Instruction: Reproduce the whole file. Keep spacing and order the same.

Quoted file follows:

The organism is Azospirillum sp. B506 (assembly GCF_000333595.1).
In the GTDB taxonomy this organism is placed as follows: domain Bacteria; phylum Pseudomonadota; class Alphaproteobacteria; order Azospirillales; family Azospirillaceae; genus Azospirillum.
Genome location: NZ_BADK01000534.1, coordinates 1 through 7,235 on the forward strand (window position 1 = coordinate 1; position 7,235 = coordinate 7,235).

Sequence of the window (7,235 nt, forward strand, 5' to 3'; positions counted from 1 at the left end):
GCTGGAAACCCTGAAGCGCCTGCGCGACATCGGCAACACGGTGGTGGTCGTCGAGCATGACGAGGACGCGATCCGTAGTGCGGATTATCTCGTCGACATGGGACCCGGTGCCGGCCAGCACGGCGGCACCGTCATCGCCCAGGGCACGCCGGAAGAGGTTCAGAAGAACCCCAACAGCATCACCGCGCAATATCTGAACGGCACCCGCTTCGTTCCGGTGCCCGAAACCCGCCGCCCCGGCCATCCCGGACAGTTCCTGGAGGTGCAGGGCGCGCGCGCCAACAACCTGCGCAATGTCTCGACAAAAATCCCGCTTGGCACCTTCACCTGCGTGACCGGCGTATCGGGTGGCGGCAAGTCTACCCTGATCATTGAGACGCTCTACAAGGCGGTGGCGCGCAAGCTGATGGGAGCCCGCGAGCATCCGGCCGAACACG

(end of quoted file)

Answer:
The organism is Azospirillum sp. B506 (assembly GCF_000333595.1).
In the GTDB taxonomy this organism is placed as follows: domain Bacteria; phylum Pseudomonadota; class Alphaproteobacteria; order Azospirillales; family Azospirillaceae; genus Azospirillum.
Genome location: NZ_BADK01000534.1, coordinates 1 through 7,235 on the forward strand (window position 1 = coordinate 1; position 7,235 = coordinate 7,235).

Sequence of the window (7,235 nt, forward strand, 5' to 3'; positions counted from 1 at the left end):
GCTGGAAACCCTGAAGCGCCTGCGCGACATCGGCAACACGGTGGTGGTCGTCGAGCATGACGAGGACGCGATCCGTAGTGCGGATTATCTCGTCGACATGGGACCCGGTGCCGGCCAGCACGGCGGCACCGTCATCGCCCAGGGCACGCCGGAAGAGGTTCAGAAGAACCCCAACAGCATCACCGCGCAATATCTGAACGGCACCCGCTTCGTTCCGGTGCCCGAAACCCGCCGCCCCGGCCATCCCGGACAGTTCCTGGAGGTGCAGGGCGCGCGCGCCAACAACCTGCGCAATGTCTCGACAAAAATCCCGCTTGGCACCTTCACCTGCGTGACCGGCGTATCGGGTGGCGGCAAGTCTACCCTGATCATTGAGACGCTCTACAAGGCGGTGGCGCGCAAGCTGATGGGAGCCCGCGAGCATCCGGCCGAACACG